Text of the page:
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|Title:||Arterial injury in the lower limb from blunt trauma|
|Citation:||ANZ Journal of Surgery, 1997; 67(1):25-30|
|Abstract:||<h4>Background</h4>The present study was performed to identify the factors associated with amputation in patients with blunt injuries to the lower limb associated with arterial injury. The ability of a scoring system to predict the outcome was tested.<h4>Methods</h4>There were 122 lower limb arterial injuries in 119 patients treated at the Royal Adelaide Hospital in the years 1962-1994. Prognostic factors considered were the site of the injury, the severity of the soft-tissue injury and shock, the presence of associated injuries and a description of the bone or joint injury. The mangled extremity severity score (MESS) was calculated retrospectively for each patient.<h4>Results</h4>The outcome was primary amputation in 27 patients, delayed amputation in 36 patients and limb salvage in 59 patients. The seven deaths were all due to associated injuries. Factors associated with amputation were the severity of shock and soft-tissue injury (P < 0.01), and tibial artery injury compared with more proximal injury (P < 0.001). Factors that did not affect outcome included delay before repair, method of fracture fixation, or performance of fasciotomy. Amputation was performed in 48/71 (68%) patients with Gustilo type-IIIC fractures of the tibia. Applying the MESS to our patients resulted in a positive predictive value (PPV) of 71%, a negative predictive value (NPV) of 84% and an overall accuracy of prediction of 75%.<h4>Conclusions</h4>The major factor determining outcome was the severity of the soft-tissue injury. Progressive necrosis and infection was a major cause of late amputation. The MESS is not sufficiently precise to allow the decision regarding amputation to be made at the initial operation.|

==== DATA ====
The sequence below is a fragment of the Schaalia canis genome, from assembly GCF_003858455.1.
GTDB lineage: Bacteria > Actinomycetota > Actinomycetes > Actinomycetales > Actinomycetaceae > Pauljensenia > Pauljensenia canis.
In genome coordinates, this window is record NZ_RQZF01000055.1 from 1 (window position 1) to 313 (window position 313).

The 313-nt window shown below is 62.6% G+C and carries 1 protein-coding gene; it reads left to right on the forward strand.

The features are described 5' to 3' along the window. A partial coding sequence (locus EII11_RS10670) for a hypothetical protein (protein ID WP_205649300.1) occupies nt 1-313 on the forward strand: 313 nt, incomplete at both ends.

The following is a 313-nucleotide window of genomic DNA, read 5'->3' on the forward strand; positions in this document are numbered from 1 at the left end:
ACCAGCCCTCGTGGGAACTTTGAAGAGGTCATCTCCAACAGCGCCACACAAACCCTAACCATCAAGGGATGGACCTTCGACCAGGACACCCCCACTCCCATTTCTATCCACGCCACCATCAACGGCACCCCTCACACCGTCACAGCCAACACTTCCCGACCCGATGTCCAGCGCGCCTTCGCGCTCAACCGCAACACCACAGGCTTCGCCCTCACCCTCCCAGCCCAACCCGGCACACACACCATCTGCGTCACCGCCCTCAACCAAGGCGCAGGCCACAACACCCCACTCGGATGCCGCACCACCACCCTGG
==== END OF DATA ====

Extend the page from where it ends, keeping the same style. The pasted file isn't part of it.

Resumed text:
|Appears in Collections:||Aurora harvest 4|
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